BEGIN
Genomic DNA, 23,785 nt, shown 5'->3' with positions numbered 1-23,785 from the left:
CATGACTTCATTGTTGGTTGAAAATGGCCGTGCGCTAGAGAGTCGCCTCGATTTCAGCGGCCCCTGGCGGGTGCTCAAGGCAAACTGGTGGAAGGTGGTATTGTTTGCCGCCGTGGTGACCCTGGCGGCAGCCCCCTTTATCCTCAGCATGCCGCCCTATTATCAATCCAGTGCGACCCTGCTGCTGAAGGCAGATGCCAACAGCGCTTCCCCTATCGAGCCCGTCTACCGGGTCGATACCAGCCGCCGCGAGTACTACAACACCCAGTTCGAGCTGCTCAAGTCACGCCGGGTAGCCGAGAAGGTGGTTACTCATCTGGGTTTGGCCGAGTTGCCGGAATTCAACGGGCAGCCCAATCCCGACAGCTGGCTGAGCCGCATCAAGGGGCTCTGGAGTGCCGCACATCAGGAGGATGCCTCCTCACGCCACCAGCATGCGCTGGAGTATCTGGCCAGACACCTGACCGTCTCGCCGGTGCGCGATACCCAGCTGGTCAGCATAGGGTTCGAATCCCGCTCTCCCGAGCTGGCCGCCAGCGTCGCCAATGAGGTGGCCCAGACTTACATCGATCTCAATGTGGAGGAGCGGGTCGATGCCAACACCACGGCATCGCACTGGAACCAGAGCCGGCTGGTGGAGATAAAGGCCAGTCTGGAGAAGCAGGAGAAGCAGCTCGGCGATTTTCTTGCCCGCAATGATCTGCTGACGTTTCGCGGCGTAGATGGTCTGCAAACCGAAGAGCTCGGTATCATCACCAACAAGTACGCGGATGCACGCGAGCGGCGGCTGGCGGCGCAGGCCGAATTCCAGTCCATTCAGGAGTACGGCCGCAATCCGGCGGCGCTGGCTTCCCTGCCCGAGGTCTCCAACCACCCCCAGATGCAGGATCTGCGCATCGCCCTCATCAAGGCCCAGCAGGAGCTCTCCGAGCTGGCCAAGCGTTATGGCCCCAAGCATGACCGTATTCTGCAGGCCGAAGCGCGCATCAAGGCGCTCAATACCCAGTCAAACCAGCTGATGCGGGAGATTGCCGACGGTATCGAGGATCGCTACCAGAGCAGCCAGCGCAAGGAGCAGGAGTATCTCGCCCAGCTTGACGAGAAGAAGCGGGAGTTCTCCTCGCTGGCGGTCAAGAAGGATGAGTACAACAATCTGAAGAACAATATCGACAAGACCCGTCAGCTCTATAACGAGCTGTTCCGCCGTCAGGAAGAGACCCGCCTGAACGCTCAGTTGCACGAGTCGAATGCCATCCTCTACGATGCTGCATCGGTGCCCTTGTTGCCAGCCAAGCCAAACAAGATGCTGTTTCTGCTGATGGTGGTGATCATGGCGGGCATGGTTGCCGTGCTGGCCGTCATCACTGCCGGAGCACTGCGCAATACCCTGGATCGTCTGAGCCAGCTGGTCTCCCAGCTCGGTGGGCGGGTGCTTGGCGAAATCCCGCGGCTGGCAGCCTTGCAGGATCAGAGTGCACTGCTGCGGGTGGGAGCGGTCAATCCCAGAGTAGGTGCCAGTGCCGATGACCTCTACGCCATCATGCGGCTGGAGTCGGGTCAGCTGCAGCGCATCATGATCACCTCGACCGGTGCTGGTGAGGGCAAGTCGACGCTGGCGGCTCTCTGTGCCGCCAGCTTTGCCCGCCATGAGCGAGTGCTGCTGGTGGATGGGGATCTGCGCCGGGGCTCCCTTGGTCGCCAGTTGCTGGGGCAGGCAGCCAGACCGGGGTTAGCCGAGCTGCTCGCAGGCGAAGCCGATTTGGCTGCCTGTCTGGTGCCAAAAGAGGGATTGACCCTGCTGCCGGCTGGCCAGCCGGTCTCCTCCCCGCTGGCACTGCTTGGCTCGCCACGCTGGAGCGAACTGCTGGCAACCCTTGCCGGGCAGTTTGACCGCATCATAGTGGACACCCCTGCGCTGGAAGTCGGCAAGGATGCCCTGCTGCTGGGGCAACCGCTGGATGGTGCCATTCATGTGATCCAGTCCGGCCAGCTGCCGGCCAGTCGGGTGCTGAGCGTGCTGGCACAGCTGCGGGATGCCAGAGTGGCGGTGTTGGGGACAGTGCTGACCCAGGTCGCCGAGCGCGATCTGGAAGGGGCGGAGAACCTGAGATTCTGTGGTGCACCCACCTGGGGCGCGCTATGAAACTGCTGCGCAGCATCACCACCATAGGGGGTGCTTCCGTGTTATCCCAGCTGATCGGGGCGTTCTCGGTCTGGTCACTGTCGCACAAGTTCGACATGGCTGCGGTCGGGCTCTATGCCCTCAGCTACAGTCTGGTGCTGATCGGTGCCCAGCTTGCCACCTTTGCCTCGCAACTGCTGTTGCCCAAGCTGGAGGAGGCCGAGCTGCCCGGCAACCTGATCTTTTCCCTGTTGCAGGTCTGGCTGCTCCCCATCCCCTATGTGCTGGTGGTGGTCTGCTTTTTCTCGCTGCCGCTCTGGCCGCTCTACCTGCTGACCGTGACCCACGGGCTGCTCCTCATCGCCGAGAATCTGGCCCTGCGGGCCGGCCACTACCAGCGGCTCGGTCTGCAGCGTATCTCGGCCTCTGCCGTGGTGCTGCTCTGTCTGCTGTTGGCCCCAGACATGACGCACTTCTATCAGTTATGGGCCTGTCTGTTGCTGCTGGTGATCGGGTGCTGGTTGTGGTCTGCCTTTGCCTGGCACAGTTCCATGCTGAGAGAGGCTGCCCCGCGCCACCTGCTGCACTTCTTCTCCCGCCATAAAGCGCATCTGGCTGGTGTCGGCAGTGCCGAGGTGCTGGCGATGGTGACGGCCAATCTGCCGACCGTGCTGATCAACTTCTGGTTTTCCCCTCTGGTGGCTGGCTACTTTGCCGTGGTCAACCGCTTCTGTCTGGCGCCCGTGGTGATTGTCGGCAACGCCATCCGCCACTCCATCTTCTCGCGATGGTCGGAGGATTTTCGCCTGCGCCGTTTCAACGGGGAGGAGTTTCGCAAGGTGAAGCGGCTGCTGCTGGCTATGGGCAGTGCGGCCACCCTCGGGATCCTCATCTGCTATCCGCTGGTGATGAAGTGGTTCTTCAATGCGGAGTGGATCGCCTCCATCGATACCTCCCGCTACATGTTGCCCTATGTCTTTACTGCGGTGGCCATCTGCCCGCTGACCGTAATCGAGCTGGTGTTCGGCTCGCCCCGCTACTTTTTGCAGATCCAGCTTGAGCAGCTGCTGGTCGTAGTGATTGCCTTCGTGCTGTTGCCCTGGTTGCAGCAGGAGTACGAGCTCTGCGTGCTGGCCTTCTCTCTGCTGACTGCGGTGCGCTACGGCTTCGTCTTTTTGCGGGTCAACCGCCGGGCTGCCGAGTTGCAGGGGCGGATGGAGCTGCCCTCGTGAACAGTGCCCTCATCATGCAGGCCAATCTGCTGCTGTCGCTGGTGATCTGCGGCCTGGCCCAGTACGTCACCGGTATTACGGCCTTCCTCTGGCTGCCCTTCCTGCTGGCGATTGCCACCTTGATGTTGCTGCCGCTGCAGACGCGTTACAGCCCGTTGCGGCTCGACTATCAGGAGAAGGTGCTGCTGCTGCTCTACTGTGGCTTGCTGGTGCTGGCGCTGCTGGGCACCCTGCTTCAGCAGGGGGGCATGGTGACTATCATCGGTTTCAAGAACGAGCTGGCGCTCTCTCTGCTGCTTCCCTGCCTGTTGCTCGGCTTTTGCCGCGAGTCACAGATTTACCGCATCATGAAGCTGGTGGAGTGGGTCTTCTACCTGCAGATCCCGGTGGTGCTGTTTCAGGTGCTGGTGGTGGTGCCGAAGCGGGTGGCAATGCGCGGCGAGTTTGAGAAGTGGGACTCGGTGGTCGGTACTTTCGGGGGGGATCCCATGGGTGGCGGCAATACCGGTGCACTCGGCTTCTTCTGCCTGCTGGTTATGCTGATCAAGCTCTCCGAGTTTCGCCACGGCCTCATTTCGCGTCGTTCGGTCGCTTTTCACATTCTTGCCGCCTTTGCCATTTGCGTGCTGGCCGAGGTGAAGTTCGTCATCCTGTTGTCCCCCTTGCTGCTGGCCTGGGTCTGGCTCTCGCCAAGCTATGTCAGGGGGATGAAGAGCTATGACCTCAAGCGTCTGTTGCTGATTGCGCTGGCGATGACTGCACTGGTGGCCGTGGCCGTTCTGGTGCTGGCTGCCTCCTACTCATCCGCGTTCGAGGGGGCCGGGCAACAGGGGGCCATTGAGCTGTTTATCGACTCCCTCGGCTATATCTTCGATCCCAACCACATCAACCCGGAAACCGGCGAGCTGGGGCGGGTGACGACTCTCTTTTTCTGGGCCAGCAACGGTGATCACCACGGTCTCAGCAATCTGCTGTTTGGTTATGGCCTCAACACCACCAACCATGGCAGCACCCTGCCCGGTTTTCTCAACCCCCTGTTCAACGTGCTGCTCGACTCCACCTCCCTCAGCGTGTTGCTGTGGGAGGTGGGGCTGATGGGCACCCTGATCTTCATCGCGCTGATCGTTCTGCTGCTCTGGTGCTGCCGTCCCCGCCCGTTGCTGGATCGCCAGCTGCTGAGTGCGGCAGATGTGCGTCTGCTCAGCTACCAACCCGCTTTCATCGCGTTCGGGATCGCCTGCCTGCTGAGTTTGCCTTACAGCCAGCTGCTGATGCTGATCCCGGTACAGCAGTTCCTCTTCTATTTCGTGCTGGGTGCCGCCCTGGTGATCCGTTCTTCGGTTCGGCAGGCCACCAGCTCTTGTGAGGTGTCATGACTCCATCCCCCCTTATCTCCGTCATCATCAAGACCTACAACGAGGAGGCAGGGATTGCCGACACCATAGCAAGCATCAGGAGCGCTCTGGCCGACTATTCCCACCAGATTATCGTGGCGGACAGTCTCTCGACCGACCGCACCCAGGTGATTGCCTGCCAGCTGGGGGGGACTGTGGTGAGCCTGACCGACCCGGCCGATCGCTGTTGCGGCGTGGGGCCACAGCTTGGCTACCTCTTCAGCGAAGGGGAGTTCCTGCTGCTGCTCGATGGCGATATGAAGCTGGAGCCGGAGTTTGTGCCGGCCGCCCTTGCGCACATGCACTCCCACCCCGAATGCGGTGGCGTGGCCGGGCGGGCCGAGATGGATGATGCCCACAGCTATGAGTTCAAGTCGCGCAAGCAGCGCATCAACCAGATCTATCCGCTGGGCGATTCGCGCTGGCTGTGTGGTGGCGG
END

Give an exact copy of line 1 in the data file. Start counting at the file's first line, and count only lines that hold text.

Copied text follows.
Genomic DNA, 23,785 nt, shown 5'->3' with positions numbered 1-23,785 from the left: